At a show where the focus is more often about making devices skinnier, faster and bigger, blind music icon Stevie Wonder came to the Consumer Electronics Show with a more personal agenda: To convince electronics vendors to keep himself and other blind people in mind when designing the latest gadgets.
“One thing that’s always puzzled me is how I can have access to some of those great technologies,” he said in Las Vegas. “Our desire has been to be part of these technologies and be more independent.”
The musician, who uses a BlackBerry, said he was also happy to now be able to use an iPod (the nano can provide speech options that help navigation without vision). But he still had a wishlist of devices he would like to be able to operate by himself including a car, which he acknowledged could be tricky and a satellite radio, which should be less tricky.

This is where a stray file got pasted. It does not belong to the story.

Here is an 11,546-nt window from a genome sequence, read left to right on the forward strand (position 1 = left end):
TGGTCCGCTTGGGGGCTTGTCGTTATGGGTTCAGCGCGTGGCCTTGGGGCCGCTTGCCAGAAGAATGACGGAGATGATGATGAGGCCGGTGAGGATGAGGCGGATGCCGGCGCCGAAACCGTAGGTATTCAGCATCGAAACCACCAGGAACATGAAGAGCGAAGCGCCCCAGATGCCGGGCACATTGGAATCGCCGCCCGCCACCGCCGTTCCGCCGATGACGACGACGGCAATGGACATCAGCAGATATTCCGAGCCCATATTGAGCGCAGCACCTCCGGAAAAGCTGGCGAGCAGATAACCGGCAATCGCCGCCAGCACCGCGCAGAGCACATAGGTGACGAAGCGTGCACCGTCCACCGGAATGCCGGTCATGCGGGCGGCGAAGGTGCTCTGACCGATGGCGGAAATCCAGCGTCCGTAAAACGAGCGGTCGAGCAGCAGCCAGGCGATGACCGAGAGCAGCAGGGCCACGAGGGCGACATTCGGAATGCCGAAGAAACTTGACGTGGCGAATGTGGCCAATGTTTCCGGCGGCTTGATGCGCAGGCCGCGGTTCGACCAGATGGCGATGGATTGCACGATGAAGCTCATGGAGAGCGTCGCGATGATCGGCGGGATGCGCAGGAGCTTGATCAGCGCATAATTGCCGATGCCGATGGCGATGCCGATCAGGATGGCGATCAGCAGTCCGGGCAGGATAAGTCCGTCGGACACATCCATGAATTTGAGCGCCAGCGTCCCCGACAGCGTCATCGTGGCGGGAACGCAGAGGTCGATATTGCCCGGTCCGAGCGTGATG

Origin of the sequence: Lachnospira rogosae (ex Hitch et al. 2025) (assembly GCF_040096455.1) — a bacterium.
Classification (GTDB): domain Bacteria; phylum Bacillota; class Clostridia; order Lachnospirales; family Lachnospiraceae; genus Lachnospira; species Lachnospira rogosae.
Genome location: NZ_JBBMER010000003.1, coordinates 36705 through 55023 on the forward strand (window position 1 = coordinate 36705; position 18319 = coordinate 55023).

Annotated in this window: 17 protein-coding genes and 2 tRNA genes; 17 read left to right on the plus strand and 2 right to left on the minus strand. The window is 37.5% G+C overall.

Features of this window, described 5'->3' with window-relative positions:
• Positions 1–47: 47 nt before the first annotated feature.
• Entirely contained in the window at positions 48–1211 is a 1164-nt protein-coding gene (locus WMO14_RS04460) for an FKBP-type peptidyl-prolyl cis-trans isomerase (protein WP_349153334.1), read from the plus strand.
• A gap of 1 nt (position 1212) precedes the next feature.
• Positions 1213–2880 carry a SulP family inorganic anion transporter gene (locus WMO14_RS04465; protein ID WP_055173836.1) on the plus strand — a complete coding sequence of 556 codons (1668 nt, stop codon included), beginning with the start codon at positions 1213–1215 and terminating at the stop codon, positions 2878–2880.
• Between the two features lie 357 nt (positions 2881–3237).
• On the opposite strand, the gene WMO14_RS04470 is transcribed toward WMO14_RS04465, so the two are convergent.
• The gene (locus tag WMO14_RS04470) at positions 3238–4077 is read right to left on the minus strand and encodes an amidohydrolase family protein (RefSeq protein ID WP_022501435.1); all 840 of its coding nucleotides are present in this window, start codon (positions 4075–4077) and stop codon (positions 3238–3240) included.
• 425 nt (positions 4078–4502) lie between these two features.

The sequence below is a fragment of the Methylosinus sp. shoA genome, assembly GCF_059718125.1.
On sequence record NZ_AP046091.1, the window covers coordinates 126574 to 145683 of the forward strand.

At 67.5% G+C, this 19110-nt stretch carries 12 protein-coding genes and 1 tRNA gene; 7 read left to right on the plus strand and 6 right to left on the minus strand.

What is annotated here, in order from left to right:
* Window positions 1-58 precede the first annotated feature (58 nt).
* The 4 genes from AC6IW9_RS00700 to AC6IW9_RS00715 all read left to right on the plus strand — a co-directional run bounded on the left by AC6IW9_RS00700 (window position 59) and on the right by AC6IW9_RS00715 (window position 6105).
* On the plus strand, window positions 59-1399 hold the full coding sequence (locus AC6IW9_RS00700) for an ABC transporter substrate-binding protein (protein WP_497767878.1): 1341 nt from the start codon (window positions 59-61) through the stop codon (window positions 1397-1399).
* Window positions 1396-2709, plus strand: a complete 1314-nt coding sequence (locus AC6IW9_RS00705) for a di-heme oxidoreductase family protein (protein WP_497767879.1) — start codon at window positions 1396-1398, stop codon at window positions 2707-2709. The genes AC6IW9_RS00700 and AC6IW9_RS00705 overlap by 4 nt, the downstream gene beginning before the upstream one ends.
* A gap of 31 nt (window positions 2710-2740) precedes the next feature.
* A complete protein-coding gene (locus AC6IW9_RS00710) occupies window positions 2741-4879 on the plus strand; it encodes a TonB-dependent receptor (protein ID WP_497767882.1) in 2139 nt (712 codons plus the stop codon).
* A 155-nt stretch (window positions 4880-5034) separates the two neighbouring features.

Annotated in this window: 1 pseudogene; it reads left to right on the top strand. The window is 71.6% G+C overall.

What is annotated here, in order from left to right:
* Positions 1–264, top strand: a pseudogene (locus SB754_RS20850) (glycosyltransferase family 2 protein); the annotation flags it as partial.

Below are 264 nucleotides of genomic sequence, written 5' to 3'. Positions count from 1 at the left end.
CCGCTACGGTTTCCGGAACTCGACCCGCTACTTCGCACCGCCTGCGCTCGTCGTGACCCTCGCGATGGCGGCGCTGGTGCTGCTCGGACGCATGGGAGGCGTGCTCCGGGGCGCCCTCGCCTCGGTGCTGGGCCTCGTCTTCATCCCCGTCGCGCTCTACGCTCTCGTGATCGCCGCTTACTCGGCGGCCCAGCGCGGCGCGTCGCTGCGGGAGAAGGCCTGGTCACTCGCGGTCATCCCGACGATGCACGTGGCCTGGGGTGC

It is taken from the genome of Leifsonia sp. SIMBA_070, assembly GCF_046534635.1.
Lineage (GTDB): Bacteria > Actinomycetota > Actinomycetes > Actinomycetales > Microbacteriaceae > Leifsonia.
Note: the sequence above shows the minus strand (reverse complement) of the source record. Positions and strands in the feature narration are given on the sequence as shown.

Wonder appeared with other advocates for the blind who bemoaned the proliferation of touchscreen controls on devices as they are difficult for blind consumers to use.
Mike May, President of GPS maker Sendero Group, summed up his frustration saying that while he and other blind people had managed to overcome incredible challenges, difficulties with touchscreens seemed insurmountable.